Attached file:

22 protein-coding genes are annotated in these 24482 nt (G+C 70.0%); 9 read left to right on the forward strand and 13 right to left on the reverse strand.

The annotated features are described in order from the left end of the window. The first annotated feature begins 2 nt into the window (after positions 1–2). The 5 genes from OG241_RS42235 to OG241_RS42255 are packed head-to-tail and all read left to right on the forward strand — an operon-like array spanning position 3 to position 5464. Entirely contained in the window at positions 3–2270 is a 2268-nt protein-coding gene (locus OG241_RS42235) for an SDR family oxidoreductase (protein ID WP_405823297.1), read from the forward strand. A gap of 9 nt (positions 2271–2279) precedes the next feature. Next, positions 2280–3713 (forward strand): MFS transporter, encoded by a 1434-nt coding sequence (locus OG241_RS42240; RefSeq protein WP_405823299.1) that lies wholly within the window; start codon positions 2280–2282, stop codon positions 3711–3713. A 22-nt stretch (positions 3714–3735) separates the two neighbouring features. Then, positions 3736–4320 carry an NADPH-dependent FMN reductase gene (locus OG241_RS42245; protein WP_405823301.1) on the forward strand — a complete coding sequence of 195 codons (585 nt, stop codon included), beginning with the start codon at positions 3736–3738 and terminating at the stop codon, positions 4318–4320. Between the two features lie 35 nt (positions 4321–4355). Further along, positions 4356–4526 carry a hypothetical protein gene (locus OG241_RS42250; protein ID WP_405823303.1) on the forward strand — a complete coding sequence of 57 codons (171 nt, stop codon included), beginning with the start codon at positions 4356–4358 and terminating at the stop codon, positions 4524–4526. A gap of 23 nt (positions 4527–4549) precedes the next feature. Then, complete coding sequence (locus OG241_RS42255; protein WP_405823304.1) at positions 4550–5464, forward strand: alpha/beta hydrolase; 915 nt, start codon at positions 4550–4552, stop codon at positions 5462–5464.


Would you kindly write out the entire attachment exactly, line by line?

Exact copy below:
22 protein-coding genes are annotated in these 24482 nt (G+C 70.0%); 9 read left to right on the forward strand and 13 right to left on the reverse strand.

The annotated features are described in order from the left end of the window. The first annotated feature begins 2 nt into the window (after positions 1–2). The 5 genes from OG241_RS42235 to OG241_RS42255 are packed head-to-tail and all read left to right on the forward strand — an operon-like array spanning position 3 to position 5464. Entirely contained in the window at positions 3–2270 is a 2268-nt protein-coding gene (locus OG241_RS42235) for an SDR family oxidoreductase (protein ID WP_405823297.1), read from the forward strand. A gap of 9 nt (positions 2271–2279) precedes the next feature. Next, positions 2280–3713 (forward strand): MFS transporter, encoded by a 1434-nt coding sequence (locus OG241_RS42240; RefSeq protein WP_405823299.1) that lies wholly within the window; start codon positions 2280–2282, stop codon positions 3711–3713. A 22-nt stretch (positions 3714–3735) separates the two neighbouring features. Then, positions 3736–4320 carry an NADPH-dependent FMN reductase gene (locus OG241_RS42245; protein WP_405823301.1) on the forward strand — a complete coding sequence of 195 codons (585 nt, stop codon included), beginning with the start codon at positions 3736–3738 and terminating at the stop codon, positions 4318–4320. Between the two features lie 35 nt (positions 4321–4355). Further along, positions 4356–4526 carry a hypothetical protein gene (locus OG241_RS42250; protein ID WP_405823303.1) on the forward strand — a complete coding sequence of 57 codons (171 nt, stop codon included), beginning with the start codon at positions 4356–4358 and terminating at the stop codon, positions 4524–4526. A gap of 23 nt (positions 4527–4549) precedes the next feature. Then, complete coding sequence (locus OG241_RS42255; protein WP_405823304.1) at positions 4550–5464, forward strand: alpha/beta hydrolase; 915 nt, start codon at positions 4550–4552, stop codon at positions 5462–5464.